1883 No Cents Liberty Head Nickel
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Basic Information

The 1883 "No Cents" Liberty Head nickel is a genuine US coin, but the term also refers to an old confidence game developed by con artists that electroplated Liberty Head nickels, intending to make storeowners believe that the gold-plated nickel was a $5 coin. In other words, a form of Goldbricking.

In early 1883, the Liberty Head nickel was first struck for circulation. The first 5.4 million pieces struck contained the Roman numeral V on the reverse, but did not contain the word "CENTS". Con artists quickly noted this, as well as the fact that the coin was roughly the same size as a five-dollar gold coin, and began gold-plating the new nickels and attempting to pass them as gold pieces. According to numismatic legend, one of the perpetrators of this fraud was a deaf-mute named Josh Tatum, whose name is allegedly the origin of the verb "joshing". Supposedly, Tatum was not convicted because, being unable to speak, he did not actually make any fraudulent verbal claims regarding the coins, but merely accepted the change handed to him by the storekeeper. This tale, however, may be apocryphal. Whatever the truth of the case, what is known is that the US Mint decided to add the word "CENTS" to the reverse design of the Liberty Head nickel in the middle of the 1883 striking, and this change remained until the coin was discontinued.

Sources

Most of the above text furnished by wikipedia:
http://en.wikipedia.org/wiki/List_of_confidence_tricks
http://en.wikipedia.org/wiki/Liberty_Head_nickel

Game and Story Use

  • The party returns from a dungeon expedition with a big haul of treasure, which they start spending like gold pieces. It's some time before the locals figure out these old coins have only a thin gold plating, and a copper or nickel core. Now the villagers are motivated to run the PCs out of town.
    • A contact who owes the PCs reward money pays them in coins as mentioned above. It only takes the PCs a few days to figure out that their reward is not only useless, but may get them accused of counterfeiting. When they track the contact down again, he claims to have not known - he got that treasure as his share of a dungeon haul years ago in his adventuring days. Is he telling the truth, or is this just a deception to escape their vengeance?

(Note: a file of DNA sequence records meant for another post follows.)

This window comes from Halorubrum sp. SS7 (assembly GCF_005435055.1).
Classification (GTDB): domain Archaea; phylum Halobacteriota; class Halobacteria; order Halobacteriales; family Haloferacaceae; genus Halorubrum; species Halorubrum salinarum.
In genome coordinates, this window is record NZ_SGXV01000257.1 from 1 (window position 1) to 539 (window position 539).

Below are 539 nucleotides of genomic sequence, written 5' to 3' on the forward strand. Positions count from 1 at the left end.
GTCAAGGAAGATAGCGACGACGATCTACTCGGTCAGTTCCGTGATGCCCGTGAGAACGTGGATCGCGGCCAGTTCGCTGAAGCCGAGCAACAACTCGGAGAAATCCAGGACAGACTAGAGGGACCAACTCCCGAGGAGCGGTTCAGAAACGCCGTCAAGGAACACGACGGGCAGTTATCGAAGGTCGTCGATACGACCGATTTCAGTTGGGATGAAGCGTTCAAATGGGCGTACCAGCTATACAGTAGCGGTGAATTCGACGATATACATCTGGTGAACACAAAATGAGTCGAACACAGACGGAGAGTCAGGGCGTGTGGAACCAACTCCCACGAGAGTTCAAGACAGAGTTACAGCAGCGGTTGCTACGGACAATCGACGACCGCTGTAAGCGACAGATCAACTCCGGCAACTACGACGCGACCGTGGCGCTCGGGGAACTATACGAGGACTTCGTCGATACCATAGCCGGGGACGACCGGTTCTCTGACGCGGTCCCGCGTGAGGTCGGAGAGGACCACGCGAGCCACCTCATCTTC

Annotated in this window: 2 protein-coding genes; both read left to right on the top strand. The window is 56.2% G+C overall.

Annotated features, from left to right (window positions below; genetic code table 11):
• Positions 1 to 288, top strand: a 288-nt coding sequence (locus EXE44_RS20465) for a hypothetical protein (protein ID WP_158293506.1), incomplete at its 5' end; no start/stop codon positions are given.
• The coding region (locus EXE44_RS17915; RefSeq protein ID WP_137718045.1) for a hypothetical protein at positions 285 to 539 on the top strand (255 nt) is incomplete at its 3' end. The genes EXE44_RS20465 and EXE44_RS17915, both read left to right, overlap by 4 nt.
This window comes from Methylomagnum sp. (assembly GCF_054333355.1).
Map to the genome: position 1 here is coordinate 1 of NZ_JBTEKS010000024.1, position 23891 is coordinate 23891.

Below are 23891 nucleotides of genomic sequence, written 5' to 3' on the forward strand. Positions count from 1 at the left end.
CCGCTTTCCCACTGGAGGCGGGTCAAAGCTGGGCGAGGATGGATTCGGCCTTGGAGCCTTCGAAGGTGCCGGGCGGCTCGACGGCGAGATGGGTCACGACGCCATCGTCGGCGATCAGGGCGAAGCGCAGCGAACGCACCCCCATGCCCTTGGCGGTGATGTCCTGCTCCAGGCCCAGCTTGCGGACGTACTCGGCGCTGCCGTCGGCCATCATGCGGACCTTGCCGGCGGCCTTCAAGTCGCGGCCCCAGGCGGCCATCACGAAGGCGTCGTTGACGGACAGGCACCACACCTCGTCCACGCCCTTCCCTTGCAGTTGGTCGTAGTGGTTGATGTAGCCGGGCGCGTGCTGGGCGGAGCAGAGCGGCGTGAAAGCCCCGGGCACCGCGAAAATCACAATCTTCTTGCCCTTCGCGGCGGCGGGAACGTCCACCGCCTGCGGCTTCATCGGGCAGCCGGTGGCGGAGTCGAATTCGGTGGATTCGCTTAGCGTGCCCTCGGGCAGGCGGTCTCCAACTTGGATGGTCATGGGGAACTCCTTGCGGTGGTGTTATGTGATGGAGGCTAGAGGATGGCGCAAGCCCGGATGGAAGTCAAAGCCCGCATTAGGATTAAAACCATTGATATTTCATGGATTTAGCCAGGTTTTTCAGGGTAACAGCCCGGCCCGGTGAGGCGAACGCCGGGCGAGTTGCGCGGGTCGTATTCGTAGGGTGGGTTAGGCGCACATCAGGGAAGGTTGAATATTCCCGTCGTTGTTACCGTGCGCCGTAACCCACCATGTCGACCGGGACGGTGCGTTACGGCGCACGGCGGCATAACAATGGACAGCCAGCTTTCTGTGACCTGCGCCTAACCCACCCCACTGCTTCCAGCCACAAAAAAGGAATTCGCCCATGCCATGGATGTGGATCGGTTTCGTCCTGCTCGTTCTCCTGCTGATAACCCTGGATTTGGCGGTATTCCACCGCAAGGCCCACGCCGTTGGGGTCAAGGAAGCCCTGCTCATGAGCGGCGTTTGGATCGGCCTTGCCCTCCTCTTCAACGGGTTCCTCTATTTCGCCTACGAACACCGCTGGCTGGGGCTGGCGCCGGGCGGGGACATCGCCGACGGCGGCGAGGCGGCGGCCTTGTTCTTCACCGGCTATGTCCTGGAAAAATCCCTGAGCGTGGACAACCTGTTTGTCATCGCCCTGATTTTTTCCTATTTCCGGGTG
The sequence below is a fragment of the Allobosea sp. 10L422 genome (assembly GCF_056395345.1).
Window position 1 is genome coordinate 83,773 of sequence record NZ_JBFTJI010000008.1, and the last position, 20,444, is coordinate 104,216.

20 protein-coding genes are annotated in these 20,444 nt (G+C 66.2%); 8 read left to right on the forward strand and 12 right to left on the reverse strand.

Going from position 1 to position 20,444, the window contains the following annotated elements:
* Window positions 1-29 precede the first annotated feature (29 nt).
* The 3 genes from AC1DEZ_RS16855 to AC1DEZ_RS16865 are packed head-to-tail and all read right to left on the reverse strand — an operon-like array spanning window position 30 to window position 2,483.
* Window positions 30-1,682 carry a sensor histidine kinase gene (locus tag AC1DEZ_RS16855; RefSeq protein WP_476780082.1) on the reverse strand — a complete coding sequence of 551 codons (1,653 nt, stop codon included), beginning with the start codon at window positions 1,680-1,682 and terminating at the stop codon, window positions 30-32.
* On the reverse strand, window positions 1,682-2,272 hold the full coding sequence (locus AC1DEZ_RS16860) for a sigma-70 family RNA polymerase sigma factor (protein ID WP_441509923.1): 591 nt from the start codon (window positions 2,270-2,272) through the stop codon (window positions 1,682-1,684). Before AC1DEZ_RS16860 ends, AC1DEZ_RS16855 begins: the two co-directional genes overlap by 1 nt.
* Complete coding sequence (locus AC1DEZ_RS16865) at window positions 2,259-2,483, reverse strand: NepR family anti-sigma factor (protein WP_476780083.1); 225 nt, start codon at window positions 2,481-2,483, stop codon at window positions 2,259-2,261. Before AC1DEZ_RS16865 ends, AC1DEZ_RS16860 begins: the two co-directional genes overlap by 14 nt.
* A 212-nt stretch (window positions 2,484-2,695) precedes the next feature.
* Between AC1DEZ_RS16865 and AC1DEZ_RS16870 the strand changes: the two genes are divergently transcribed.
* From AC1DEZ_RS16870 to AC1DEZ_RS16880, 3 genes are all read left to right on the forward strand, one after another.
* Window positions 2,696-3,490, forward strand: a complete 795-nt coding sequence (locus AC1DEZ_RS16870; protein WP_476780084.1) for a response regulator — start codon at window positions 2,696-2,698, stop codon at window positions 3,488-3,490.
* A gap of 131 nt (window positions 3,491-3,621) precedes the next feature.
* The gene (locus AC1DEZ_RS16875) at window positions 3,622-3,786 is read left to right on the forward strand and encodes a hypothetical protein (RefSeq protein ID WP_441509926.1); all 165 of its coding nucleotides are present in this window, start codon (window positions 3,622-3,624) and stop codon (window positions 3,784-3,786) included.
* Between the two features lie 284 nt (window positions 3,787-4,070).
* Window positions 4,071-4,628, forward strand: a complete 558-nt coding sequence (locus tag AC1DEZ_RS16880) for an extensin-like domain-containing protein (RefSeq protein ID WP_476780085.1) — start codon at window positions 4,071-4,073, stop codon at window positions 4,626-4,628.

• Perhaps the coins have been enchanted to look like they're worth more than they are. Perhaps people with only a certain Wisdom score, class level, or "the sight" can pierce the illusion and recognize the worthless tin or copper coins for what they are.
    • How wide spread is the problem? Is the local economy set to collapse when word gets out? Will the peasants care if they can't tell the difference themselves anyway?
    • This could be an easy form of income for any competent illusionist.
  • One kingdom takes to issuing low-denomination coins that look a lot like a high-denomination coin in another (for instance, issuing brass pieces, or copper pieces with a similar design to the people next door's gold pieces). Can the PCs find a way to stop people from using crooked arbitrage? And was this just an accident, or a deliberate attempt at causing hyperinflation?
  • Rather than conning store owners, a better grift might be to try and sell the gold-plated coins to gullible tourists - sort of like the Thai gem scam. Even better if you persuade the tourists that they're getting a grey market discount and will be liable for tax if the government find out … that way, they collude with you to cover up the fraud.
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